Port Arthur murderer Elroy Chester loses appeal

Port Arthur murderer Elroy Chester loses appeal

On Oct. 29, the United States Supreme Court rejected a last-ditch plea to re-hear evidence related to the conviction of Elroy Chester, who was sentenced to die for the 1998 murder of Port Arthur firefighter Willie Ryman III. Chester was alleged to have killed the firefighter when Ryman came to the rescue of his two nieces while Chester was raping the teen girls in their home.

According to criminal records at the Texas Department of Criminal Justice, “While in police custody, Chester confessed to this crime, two other murders, and three attempts to commit capital murder. Chester stated that he committed these offenses because he was out his mind ‘with hate for white people’ due to a disagreement with a white staff member over a disciplinary report during a previous TDCJ incarceration.”

Chester’s attorneys have insisted the accused murderer is mentally retarded and should be spared a death sentence.

Although investigators agree that Chester had low-performing scores on some intellectual assessment examinations, Judge J. Womack of the 252nd Judicial District Court of Jefferson County penned an opinion in 2007 that suggested the court take into account whether Chester suffered “significant deficits in adaptive functioning, usually expressed by limited conceptual, social and practical skills.”

Womack argued Chester was in control of his own actions, and “in all of his crimes he acted independently of others instead of being led around.” Additionally, he said, “the court found that the specifics of the various crimes to which (Chester) confessed, including the use of masks and gloves, his practice of cutting exterior phone lines before entering homes to burglarize, and his deliberate targeting of victims ... showed persuasively that the applicant was capable of forethought, planning, and complex execution of purpose.”


Five dead, others scarred for life

According to evidence presented at court, Chester stalked a teenage victim on the night of Feb. 6, 1998. The target, then 17, was home alone with her 1-year-old son.

Unbeknownst to the young mother, Chester was walking through her neighborhood, searching for a place to burglarize. He had with him a pair of gloves, a knitted hat in which he had cut two holes to make a ski mask, and a gun he had stolen in a previous burglary.

Once Chester was confident the girl was alone, he cut the phone lines – a technique he later said was his normal practice when committing a burglary. He checked the door; it was unlocked. After gaining entry, Chester grabbed the victim by the hair, held the gun to her head, and demanded money or jewelry. Forcing his hostage to lead him through her home, Chester acquired duct tape from the home’s garage and jewelry from a bedroom in the residence.

In quick succession, the teen’s younger sister arrived at the home along with her boyfriend. Under the threat of being shot in the head, Chester was able subdue all three teens, stripping them of their clothes and binding them with tape.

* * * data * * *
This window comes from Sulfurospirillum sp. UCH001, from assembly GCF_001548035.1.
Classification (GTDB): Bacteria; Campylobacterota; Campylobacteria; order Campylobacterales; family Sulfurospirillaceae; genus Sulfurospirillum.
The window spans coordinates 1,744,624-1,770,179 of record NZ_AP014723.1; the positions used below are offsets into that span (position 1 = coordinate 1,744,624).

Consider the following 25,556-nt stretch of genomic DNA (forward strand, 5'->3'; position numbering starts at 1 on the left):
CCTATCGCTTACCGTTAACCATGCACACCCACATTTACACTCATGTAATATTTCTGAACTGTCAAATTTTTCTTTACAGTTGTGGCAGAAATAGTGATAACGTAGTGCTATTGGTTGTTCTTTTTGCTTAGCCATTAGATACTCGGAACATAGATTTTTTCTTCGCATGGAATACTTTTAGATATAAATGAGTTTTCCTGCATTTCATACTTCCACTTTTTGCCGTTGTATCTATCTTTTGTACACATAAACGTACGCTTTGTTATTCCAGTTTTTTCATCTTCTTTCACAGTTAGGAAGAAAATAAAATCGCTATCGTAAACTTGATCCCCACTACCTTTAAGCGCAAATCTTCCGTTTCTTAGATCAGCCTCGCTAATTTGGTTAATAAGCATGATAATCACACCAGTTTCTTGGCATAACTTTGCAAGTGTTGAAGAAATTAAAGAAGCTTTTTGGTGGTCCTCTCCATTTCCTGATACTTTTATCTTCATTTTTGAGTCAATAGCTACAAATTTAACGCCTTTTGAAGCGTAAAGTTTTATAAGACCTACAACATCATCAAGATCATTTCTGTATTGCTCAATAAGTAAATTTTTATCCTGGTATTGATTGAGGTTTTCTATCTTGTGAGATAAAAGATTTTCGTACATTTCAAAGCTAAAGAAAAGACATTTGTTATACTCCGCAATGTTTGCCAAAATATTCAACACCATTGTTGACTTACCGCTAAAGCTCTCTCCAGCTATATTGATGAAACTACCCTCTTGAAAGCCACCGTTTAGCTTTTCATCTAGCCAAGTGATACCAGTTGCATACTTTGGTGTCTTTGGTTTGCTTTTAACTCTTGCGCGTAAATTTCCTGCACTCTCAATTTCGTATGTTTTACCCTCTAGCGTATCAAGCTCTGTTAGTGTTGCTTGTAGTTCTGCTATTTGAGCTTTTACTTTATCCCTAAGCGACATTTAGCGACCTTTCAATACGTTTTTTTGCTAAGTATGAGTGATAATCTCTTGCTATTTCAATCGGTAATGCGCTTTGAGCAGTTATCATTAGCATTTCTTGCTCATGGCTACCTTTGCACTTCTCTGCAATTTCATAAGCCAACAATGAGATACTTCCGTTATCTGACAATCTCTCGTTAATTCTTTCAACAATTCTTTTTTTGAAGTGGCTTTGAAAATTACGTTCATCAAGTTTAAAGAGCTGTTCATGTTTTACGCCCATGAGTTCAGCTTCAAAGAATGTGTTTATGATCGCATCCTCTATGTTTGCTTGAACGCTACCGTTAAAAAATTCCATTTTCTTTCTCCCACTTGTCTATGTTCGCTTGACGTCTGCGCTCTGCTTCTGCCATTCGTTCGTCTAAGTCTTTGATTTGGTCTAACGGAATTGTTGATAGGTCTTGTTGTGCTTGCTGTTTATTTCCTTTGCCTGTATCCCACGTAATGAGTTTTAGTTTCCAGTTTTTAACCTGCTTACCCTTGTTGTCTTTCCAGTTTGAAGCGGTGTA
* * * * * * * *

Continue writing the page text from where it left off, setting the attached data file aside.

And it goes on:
Chester proceeded to sexually assault the two girls until a car approached the home. At that time, Chester ran into the kitchen to dress himself, and then went to stand by the side door to wait for the person approaching, who turned out to be Willie Ryman, the girls’ uncle.

Ryman opened the door and turned on the light. Upon entering, Chester shot Ryman and dragged the dying man into the kitchen. Chester ran outside and noticed Ryman’s girlfriend, Marcia Sharp, waiting in the driveway in Ryman’s vehicle. While Ryman lay bleeding inside, Chester unloaded five shots at Sharp through the vehicle’s windows, none striking its target.

Investigators contend that the events surrounding Ryman’s murder were the culmination of a six-month spree of criminal activity in which Chester burglarized at least five residences, sexually assaulted two people, murdered at least five people, and fired shots at no fewer than five others. Among the crimes Chester eventually confessed to committing during this period were the burglary and homicide of John Henry Sepeda, killed as he awoke in bed while Chester was robbing his home; the murder of Albert Bolden, the killer’s common-law brother-in-law, for setting Chester up on a date with a woman who turned out to be a transvestite; the burglary and homicide of Etta Stallings, also shot to death in her bedroom while Chester robbed the home; and the murder of Cheryl DeLeon, a former co-worker Chester was accused of sexually harassing years before he ambushed her outside her home and shot her in the head.

New life

Chester now says he is now a Christian, having turned his life over to Christ inside a Texas prison. In a profile listing for prison pen pals, Chester said his interests now are along the lines of “music from the ’80s (rap and R&B) movies (drama, action and horror), basketball, checkers and dominoes.” He said he was “looking for a friend.”

The Texas Department of Criminal Justice has yet to announce an execution date for Chester.